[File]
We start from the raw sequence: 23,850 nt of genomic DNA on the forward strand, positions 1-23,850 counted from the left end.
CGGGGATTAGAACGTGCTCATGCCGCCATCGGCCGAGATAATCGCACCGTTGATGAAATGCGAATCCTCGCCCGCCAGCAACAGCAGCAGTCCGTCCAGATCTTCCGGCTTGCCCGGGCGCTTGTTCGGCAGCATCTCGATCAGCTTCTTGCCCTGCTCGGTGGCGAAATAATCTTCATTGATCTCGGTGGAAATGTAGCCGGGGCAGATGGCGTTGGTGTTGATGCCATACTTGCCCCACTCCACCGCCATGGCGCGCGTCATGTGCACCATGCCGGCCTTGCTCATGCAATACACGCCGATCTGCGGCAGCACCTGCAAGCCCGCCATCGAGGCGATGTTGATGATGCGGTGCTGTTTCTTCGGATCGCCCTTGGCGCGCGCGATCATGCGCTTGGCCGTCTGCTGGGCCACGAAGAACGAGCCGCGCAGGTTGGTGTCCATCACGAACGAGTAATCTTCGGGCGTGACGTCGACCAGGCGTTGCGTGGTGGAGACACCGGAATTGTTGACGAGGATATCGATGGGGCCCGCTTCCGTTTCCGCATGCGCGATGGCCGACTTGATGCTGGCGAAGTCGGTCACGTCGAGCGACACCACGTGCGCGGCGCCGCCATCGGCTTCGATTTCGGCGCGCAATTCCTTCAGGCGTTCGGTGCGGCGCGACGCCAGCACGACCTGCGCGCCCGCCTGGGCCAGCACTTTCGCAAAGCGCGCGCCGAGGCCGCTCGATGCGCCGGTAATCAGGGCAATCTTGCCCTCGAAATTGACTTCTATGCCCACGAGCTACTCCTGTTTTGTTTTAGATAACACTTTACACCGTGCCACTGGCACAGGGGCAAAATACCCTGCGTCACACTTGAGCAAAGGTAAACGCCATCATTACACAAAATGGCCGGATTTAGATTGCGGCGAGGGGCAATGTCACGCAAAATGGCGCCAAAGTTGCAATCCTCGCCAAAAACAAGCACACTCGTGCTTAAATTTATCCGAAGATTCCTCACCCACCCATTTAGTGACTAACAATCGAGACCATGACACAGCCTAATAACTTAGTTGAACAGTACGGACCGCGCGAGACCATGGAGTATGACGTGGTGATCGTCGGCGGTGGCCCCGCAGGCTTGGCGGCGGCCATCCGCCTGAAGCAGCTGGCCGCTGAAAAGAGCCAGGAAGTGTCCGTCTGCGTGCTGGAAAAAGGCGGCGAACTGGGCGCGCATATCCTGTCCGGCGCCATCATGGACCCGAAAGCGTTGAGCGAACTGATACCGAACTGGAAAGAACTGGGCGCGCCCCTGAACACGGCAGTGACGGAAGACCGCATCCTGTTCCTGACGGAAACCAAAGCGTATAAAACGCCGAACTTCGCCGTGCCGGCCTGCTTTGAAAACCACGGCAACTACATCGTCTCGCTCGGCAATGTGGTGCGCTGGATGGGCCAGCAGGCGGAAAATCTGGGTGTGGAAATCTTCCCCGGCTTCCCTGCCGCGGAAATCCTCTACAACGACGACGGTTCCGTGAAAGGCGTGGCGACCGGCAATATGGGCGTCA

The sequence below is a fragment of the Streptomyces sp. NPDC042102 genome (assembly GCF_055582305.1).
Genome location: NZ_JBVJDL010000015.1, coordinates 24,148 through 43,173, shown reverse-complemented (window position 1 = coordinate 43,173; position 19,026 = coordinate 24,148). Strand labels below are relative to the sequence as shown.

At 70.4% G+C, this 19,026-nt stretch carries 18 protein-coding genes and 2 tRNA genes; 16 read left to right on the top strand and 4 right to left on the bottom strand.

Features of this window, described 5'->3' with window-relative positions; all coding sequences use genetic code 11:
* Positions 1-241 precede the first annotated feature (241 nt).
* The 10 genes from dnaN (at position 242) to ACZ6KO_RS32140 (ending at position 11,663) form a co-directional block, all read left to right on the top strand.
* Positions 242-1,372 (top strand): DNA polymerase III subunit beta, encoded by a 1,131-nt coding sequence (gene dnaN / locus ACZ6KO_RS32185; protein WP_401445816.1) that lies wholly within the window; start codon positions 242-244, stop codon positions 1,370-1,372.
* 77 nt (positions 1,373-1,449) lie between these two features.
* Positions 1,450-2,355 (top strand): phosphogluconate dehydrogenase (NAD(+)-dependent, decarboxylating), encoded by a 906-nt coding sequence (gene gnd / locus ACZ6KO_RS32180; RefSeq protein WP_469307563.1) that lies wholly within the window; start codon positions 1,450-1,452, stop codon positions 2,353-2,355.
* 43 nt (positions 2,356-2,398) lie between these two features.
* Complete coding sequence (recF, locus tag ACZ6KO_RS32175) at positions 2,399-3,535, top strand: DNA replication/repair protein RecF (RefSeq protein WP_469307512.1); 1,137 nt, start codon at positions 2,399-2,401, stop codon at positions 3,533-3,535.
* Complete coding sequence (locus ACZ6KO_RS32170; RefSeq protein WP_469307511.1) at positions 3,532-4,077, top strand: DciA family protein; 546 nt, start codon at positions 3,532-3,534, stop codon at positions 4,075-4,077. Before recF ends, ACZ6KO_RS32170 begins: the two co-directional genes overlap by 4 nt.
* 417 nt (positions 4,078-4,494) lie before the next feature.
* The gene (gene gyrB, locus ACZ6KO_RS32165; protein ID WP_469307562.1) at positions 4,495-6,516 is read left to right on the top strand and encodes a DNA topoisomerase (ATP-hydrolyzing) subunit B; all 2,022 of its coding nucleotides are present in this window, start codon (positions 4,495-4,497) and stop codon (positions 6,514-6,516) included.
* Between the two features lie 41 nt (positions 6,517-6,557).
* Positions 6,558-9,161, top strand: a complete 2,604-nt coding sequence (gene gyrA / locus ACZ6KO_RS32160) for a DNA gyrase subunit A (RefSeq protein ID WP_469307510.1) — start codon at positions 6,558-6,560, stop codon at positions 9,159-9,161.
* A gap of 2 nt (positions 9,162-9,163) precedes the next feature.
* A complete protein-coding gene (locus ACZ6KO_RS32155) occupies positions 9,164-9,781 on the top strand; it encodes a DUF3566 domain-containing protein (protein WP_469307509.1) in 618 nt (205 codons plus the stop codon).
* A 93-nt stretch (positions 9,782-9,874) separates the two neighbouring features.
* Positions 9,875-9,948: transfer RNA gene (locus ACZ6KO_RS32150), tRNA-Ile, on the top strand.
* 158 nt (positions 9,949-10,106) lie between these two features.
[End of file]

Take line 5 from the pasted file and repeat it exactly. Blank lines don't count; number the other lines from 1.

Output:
At 70.4% G+C, this 19,026-nt stretch carries 18 protein-coding genes and 2 tRNA genes; 16 read left to right on the top strand and 4 right to left on the bottom strand.